BYU Law Review


Karl Kowallis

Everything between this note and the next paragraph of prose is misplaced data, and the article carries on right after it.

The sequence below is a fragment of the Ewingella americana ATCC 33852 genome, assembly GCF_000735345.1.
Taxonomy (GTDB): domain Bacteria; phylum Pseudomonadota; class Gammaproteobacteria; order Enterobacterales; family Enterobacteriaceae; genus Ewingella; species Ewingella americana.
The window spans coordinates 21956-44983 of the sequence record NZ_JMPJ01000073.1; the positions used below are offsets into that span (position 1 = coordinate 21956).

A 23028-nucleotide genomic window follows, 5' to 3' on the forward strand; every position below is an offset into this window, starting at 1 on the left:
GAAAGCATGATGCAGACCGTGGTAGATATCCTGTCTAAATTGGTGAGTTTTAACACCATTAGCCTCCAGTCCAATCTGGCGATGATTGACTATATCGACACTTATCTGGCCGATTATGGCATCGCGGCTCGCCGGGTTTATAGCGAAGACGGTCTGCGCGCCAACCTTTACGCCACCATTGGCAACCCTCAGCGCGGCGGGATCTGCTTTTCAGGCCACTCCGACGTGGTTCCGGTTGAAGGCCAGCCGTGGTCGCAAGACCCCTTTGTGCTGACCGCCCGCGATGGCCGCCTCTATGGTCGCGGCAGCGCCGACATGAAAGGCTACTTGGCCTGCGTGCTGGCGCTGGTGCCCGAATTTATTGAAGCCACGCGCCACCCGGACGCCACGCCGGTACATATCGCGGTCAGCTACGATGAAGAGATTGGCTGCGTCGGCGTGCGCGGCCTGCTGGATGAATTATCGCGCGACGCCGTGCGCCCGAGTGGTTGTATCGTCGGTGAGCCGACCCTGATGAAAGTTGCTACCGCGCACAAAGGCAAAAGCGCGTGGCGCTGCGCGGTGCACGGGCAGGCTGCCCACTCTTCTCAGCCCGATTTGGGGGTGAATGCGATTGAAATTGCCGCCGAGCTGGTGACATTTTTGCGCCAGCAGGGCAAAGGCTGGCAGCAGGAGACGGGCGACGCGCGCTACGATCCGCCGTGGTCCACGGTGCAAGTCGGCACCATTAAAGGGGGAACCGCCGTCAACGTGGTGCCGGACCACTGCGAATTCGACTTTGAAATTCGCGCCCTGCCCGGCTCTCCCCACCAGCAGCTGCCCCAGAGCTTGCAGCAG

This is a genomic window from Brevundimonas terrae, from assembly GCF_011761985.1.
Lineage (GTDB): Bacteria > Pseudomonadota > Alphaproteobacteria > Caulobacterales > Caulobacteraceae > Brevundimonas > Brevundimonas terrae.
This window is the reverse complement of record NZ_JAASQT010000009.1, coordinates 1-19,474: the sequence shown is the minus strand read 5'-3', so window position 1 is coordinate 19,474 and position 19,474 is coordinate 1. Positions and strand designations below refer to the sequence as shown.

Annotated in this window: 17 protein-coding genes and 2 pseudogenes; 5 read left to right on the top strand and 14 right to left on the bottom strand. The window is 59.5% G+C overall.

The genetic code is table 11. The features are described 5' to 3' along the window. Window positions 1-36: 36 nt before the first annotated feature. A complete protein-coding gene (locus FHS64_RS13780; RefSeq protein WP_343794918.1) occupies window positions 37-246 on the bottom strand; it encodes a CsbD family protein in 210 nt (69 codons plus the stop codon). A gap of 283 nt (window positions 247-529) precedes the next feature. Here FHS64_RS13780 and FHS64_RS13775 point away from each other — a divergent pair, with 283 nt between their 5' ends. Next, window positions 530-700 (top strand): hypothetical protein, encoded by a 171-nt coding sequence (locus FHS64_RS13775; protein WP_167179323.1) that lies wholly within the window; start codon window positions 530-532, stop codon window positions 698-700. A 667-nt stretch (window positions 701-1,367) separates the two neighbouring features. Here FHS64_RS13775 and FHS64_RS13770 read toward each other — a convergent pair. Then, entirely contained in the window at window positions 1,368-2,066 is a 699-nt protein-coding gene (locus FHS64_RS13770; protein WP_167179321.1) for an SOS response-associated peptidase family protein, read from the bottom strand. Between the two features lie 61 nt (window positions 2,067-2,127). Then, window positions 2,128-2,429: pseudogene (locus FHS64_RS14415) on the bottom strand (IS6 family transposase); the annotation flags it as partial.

Copyright holders have run with the copyright-as-property analogy to strengthen their rights, to the detriment of the public. There are few barriers to copyright holders locking all content behind paywalls regardless of the mixed public domain nature of the content or the fair use intentions of the public. If fair use is treated as an easement, fair use applies even if a law doesn’t explicitly invoke it, the public’s fair use rights cannot be eliminated, and copyright holders may be enjoined if they completely block fair use rights. In his 2016 article “Copyright Easement,” Jason Mazzone argues copyright easements are a way authors can reserve rights when assigning their works to publishers, but Mazzone does not equate fair use with an easement. Others have hinted at the possibility of fair use as an easement, but none has developed it. Making fair use an easement rebalances the property analogy to strengthen the public’s interest in copyrighted works and provides a theoretical and case-law foundation to push back against copyright holders’ intellectual land grab. This Note is the first paper to fully advocate treating fair use as an easement on copyright.


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